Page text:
5. SR, it is very possible to smoke in public without affecting everyone around you, for example if you are on a beach where the next person is 50 feet away (which Bloomberg made illegal). I HATE cigarette smoke and wish people didn’t smoke, but there is a big difference between smoking in a way that doesn’t affect anybody else and smoking in a way that does. Somebody smoking on a sidewalk in front of a building or in a park is not affecting anybody else. If you catch a wiff of cigarette smoke, you will not get cancer.

    There is another issue that people forget: the right of people to do what they want on their own property. So let’s say you own a bar and you want to allow smokers to come to the bar. You should be able to say: this bar is a smoking bar. If you want to go to a non-smoking bar go next door to another bar. But in Bloomberg’s NY, that is illegal — all bars must be nonsmoking.

    The principle of self-ownership is very important. It is a very slippery slope from “you cannot smoke because it is harmful” to “you can’t eat transfats” to “you must eat broccoli every day because we are all together in this community and your bad health is affecting me.”

  6. I’d also like to add an important point that sometimes gets lost: guns are the great equalizer. A small woman could almost never defend herself against a large man attacking her until the invention of guns (unless she was an expert in martial arts). Guns allow weaker people to defend themselves and build up the principle of self-reliance and nonaggression. Believe me, criminals are afraid of people who may be carrying guns, but they are not afraid of people on, for example, college campuses where guns are illegal.

    The former president of the NRA was a woman who went to my alma mater, Stanford. She was against guns until a guy tried to break into her home. She realized she was completely defenseless against this guy because she *had no way to fight back.* Even a knife would be difficult. She bought a gun and then fought for gun rights because she saw it as a promotion of her right to self-defense. To agree to gun control was to agree that she had no right to fight off people attacking her.

  7. Mayor Bloomberg’s criticism is a bit like the one that got Greg Easterbrook fired by ESPN, which was owned by Disney. As you may recall, in 2003, Easterbrook wrote that Michael Eisner should not promote the violent movie Kill Bill since Eisner is a Jew. As with the essay by Harold Bloom, there is a certain tribe vs. tribe sensibility that the Romney phenomenon may be bringing out in some Jews. Some seem to be musing that despite the many Jews in politics over many, many decades, there has never been one as close to being president as Romney now is.

  8. John M, I am not seeing that. I don’t really see a Mormon connection here. He is going after the church because it will help him promote anti-gun extremism, which has been his cause for many years.

  9. 1) I did not know that NYC had jurisdiction over gun sales in another state. I guess I will have to brush up on my NY law. 2) I think this is a silly attack aimed at Mormons generally and thus Romney. Nice try, mayor Bozo.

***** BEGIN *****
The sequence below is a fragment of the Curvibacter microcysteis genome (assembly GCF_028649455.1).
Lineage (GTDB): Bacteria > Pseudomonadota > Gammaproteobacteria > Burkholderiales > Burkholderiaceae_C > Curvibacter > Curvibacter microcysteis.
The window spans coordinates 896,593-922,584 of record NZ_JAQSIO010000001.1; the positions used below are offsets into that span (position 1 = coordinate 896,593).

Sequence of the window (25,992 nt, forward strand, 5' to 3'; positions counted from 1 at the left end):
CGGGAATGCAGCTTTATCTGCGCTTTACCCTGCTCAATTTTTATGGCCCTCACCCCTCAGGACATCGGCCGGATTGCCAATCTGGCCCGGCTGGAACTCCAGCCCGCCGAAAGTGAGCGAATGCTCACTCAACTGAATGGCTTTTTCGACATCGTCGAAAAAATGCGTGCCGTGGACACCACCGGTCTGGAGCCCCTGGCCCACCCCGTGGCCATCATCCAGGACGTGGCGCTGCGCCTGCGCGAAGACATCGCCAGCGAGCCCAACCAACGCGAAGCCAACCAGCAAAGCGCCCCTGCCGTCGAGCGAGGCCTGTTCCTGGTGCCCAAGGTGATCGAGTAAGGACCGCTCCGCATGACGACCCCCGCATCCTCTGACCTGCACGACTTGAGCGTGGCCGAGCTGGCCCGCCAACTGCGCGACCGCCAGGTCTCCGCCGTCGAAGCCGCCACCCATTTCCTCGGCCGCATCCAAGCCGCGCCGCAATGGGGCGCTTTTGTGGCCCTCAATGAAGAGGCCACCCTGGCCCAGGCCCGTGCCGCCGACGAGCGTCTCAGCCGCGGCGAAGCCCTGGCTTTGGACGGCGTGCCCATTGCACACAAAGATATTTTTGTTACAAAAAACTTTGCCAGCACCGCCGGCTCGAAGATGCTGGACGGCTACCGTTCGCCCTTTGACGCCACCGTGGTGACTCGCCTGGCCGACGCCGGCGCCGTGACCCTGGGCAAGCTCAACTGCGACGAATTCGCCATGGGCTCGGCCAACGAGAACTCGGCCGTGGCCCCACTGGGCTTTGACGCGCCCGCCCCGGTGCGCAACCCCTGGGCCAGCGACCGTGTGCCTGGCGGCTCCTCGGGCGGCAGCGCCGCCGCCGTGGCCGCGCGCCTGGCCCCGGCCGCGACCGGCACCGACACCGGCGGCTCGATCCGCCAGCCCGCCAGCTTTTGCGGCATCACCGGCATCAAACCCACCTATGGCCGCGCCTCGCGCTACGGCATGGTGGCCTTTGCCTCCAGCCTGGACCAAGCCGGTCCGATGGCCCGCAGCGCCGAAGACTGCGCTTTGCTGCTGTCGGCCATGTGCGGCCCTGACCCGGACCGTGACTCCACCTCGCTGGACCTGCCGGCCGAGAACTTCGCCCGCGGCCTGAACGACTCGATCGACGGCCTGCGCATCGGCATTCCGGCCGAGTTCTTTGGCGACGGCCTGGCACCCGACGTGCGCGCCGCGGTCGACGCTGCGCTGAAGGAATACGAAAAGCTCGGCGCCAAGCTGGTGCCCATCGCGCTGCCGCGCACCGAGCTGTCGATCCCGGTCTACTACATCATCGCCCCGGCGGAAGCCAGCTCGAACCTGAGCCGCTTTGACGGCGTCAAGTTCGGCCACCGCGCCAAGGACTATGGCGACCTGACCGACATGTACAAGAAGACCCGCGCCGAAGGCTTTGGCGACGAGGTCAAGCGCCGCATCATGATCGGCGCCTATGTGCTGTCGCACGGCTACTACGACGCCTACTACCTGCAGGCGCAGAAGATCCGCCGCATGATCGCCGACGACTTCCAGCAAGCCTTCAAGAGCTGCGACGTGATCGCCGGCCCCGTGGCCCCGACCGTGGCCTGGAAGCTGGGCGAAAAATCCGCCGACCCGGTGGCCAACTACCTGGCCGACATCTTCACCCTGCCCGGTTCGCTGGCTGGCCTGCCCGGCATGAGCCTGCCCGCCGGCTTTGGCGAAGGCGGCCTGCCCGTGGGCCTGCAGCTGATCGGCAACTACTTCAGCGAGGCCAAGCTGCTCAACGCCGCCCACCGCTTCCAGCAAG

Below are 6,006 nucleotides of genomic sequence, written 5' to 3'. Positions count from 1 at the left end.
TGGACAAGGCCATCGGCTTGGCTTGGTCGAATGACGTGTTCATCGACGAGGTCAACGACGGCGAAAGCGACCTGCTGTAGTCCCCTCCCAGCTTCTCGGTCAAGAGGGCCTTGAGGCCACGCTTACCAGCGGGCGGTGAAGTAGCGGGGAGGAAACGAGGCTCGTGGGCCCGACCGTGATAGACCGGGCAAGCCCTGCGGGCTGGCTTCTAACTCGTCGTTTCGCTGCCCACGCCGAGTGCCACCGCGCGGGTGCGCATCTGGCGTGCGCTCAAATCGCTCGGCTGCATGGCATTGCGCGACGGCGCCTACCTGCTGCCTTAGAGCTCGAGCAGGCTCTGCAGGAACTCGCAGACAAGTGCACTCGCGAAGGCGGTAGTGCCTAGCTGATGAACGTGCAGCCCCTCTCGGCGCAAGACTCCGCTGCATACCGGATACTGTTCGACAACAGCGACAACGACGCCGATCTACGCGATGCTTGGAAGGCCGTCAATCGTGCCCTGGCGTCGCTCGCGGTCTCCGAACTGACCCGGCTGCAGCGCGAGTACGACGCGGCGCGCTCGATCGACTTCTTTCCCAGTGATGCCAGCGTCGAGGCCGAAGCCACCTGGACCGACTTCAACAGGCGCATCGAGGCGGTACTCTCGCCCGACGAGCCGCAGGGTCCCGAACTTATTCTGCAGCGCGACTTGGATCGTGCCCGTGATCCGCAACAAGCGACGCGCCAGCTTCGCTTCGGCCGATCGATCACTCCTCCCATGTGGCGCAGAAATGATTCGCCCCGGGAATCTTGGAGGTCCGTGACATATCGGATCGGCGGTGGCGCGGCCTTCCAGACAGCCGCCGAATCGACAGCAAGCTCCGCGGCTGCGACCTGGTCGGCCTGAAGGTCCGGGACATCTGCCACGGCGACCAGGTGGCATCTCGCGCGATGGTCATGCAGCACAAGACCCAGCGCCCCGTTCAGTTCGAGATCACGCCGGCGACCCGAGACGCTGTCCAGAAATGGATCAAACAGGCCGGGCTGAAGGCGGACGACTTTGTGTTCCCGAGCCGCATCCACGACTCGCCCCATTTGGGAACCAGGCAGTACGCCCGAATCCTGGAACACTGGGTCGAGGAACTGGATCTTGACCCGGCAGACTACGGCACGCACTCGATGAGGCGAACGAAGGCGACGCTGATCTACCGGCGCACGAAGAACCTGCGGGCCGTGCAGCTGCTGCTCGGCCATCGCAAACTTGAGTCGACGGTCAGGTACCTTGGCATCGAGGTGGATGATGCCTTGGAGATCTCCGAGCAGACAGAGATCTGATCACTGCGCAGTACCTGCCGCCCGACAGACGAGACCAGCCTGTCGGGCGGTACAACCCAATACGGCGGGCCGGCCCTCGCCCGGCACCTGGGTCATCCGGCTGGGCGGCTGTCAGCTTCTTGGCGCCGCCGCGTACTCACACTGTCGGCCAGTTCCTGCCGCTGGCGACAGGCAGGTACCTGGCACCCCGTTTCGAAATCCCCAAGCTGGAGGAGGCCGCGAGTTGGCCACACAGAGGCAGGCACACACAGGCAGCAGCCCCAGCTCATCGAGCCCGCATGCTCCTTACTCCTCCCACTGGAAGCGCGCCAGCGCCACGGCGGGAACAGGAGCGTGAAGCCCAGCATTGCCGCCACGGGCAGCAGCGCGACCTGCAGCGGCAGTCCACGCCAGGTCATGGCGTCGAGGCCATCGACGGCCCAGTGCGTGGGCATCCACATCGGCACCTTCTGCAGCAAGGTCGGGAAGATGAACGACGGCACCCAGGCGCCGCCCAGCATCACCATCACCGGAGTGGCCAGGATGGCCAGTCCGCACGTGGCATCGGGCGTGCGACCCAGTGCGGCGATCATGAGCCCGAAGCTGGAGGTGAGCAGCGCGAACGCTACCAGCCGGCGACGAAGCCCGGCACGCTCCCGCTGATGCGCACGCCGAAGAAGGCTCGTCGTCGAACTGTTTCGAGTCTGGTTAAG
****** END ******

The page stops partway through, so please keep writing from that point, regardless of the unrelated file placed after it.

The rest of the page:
10. I think that Nephi was indeed thinking of guns when he cautioned about putting our trust in the arm of flesh. But if that’s what some need to prove their manhood, good for them.

    There may be correlation between imposition of gun control in some places and an increase in crime, but there’s certainly no evidence to show causation. New York has had strict gun control laws for decades–since well before the 1970s–and crime rates have risen and fallen without regard to those laws.

  11. Mark B, we could have a long, long LONG debate about gun control in NY, but I will concede the point that there are a lot of reasons for the decrease in crime nationwide, and increased gun ownership is just one of them. So proving exact causation is problematic, I agree.

    You comment about gun ownership “proving manhood” is simply idiotic, and you need to be called out on it. My wife loves guns more than I do because they provide protection in case of her being attacked while I am not in the home, and last time I checked she was not a man. Take your ridiculous pop psychology elsewhere please. You are a better man than that comment, and I hope you realize it soon.

  12. Guns are like any other tool. My snow blower is very dangerous — if you stick your hand inside it will be cut off. But it also does a great job of blowing out snow when we get a foot, like we did recently. We don’t ban snow blowers because they are dangerous — we sell them to people and hope they will be smart enough to use them safely. Guns are tools for self-protection, hunting and target shooting. They are not dangerous unless used in the wrong way, just as snow blowers are. This applies to cooking knives, shovels, chain saws and a lot of other tools.

  13. Well, since my tongue was at least partially in my cheek as I said that, I’m not going to take it too seriously. And of course it had the desired effect of awakening some people–does that make me a troll?

    More seriously, there is a significant difference between your handgun and your snowblower. When used for its intended purpose (putting target shooting aside for the moment), the effect of the gun is to kill or wound–or to threaten the same. When used properly a snowblower moves the snow off your sidewalk (although I do remember a scene in an old James Bond movie where a snowblower on the front of a train locomotive was used to remove a particularly nasty fellow from the plot).